Kamala Harris Spars With Amy Coney Barrett on Climate Change: 'You've Made Clear You Believe It's Debatable'

Senator Kamala Harris and President Donald Trump's Supreme Court nominee Judge Amy Coney Barrett tussled on climate change during Wednesday's Senate confirmation hearing.

Speaking via teleconference during the hearing, the Democratic senator and vice-presidential nominee asked Barrett whether she "accepts COVID-19 is infectious."

"I do accept that COVID-19 is infectious," the judge relied. "It's an obvious fact, yes."

Harris then asked Barrett whether she accepts that smoking causes cancer. "I'm not sure exactly where you're going with this," she responded. "Yes, every package of cigarettes warns that smoking causes cancer."

In her final question, Harris asked, "And do you believe that climate change is happening and is threatening the air we breathe and the water we drink?"

Barrett refused to answer. "You have asked me a series of questions that are completely uncontroversial, like whether COVID-19 is infectious, whether smoking causes cancer and then trying to analogize that to eliciting an opinion from me that is a very contentious matter of public debate," the judge said. "And I will not do that, I will not express a view on a matter of public policy especially when it's politically controversial cause that's inconsistent with the judicial role."

Harris replied, "Thank you Judge Barrett, you have made your point clear that you believe it is a debatable point."

Kamala Harris
Senator Kamala Harris questions Supreme Court nominee Judge Amy Coney Barrett via videoconference as she testifies before the Senate Judiciary Committee on the third day of her Supreme Court confirmation hearing on Capitol Hill on October 14, 2020 in Washington, DC. Andrew Caballero-Reynolds-Pool/Getty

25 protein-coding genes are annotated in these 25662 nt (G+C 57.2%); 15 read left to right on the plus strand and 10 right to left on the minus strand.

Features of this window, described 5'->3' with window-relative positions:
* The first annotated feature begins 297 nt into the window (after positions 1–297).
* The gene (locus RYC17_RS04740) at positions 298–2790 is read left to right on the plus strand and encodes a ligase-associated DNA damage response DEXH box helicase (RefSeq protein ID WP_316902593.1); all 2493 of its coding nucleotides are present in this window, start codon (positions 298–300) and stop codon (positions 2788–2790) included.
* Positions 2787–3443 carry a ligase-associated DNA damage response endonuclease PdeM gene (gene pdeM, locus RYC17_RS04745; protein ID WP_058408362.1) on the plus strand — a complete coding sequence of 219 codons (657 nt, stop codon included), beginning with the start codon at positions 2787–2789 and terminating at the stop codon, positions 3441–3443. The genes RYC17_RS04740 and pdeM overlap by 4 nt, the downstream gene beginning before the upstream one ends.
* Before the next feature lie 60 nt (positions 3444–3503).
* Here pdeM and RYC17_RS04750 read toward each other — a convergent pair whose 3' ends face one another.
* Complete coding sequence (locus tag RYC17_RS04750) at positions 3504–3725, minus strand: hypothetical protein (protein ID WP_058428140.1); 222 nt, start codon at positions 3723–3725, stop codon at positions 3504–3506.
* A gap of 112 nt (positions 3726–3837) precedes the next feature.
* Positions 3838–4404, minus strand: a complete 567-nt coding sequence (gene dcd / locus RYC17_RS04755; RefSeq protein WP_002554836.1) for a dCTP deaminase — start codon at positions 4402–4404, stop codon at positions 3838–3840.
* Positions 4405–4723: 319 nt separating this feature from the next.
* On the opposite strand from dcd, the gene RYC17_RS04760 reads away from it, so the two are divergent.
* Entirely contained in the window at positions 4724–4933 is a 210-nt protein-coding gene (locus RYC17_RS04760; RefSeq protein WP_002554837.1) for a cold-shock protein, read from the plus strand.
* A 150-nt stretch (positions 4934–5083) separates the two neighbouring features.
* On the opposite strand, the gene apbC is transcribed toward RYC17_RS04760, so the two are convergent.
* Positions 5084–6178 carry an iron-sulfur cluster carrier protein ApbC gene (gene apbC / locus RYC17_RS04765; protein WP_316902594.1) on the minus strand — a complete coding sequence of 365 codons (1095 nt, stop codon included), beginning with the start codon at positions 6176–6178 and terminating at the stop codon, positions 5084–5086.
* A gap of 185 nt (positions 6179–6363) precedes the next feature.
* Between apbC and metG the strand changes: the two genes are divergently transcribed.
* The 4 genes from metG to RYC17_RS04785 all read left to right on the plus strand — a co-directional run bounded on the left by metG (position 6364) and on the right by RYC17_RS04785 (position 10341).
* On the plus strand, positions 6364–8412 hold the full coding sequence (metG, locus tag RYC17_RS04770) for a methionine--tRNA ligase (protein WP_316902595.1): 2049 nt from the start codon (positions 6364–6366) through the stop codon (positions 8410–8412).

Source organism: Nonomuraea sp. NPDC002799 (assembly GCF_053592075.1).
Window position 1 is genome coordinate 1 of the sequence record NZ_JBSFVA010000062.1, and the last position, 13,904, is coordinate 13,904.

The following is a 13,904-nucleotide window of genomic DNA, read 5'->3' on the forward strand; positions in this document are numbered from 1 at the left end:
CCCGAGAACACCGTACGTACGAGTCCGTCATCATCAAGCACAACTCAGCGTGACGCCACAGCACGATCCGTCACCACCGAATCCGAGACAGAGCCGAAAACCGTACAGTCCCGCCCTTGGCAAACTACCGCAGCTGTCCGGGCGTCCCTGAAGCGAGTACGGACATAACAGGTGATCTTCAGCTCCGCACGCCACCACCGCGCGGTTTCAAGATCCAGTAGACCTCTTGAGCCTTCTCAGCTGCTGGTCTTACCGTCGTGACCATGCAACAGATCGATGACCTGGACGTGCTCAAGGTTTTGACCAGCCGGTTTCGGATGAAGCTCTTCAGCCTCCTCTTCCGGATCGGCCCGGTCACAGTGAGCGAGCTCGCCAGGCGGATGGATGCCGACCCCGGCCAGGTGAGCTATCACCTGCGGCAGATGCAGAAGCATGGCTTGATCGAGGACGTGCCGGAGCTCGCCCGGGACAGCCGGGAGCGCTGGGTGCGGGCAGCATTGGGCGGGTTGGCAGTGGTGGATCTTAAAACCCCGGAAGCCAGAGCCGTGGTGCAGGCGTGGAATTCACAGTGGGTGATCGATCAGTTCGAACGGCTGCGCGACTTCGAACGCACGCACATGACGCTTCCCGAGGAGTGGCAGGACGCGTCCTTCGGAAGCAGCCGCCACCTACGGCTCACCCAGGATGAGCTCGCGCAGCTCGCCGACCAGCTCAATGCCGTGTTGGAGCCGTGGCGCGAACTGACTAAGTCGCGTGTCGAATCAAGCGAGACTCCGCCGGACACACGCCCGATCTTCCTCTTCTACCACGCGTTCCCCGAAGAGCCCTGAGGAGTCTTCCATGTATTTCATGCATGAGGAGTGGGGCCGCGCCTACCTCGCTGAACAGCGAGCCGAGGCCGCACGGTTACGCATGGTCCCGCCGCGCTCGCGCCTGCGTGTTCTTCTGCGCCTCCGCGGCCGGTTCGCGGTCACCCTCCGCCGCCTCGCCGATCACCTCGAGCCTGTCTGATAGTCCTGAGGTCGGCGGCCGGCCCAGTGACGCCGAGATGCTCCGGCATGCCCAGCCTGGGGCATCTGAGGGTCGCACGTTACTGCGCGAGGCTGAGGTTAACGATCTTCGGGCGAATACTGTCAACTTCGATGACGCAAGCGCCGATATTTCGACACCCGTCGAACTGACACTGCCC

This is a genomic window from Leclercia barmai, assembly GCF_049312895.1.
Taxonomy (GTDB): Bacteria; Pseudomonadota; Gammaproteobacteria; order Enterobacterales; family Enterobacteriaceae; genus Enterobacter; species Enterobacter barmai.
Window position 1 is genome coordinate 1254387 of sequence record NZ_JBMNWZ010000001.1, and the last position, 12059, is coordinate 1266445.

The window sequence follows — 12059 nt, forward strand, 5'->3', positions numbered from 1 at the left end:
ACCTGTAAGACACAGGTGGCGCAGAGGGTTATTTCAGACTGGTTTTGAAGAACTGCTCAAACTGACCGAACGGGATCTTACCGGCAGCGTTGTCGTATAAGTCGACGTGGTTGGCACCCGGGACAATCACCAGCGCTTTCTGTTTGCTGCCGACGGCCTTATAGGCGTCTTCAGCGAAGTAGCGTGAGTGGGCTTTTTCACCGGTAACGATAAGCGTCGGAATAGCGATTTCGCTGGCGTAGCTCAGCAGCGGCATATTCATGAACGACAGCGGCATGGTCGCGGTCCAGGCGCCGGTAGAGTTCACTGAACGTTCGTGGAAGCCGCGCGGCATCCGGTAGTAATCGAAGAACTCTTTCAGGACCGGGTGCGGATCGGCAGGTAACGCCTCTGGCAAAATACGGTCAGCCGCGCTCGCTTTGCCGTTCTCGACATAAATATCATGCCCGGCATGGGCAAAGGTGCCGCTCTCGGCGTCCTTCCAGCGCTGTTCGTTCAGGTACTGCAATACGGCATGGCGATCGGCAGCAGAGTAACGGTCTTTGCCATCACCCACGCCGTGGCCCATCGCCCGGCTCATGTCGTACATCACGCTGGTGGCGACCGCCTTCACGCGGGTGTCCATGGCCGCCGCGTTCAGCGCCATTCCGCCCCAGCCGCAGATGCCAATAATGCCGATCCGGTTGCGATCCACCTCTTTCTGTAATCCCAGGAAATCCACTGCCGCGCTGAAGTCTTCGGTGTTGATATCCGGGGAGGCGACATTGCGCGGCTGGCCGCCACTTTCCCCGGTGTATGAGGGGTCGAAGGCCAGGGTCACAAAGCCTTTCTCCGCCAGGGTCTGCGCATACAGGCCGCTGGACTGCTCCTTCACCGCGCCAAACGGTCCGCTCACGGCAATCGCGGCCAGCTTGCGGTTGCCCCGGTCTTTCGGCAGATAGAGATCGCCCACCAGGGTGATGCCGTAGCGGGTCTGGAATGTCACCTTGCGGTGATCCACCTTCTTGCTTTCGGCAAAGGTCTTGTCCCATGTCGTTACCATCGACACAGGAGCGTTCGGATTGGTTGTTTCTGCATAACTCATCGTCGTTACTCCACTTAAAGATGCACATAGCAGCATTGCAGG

Trump formally nominated Barrett at a White House event in late September. The event was later suspected to have been the source of a COVID-19 outbreak in the White House and among Republicans in Congress.

Democrats oppose Barrett's nomination and have accused Republicans of hypocrisy for advancing Trump's Supreme Court nomination with weeks left until Election Day. The GOP refused to hold a hearing for former President Barack Obama's nominee Judge Merrick Garland in 2016 because it was in the same year as the presidential election.

At the time, Republicans vowed to apply the same rule for future nominations but have backtracked since the passing of Supreme Court Justice Ruth Bader Ginsburg on September 18.

GOP Senator John Kennedy mocked Harris' line of questioning on Wednesday by asking Barrett a series of obvious questions. "Let's try to answer some of Senator Harris' accusations," Kennedy said. "Are you a racist?" The Republican asked a few more, including "Do you support in all cases corporations over working people?" and "do you hate little warm puppies?"

Kennedy followed up by directly attacking Harris. "I'm not saying this is true, but there have been serious allegations made against Senator Harris, that as attorney general of the wonderful state of California, she participated in racial disparities in prosecution," he said.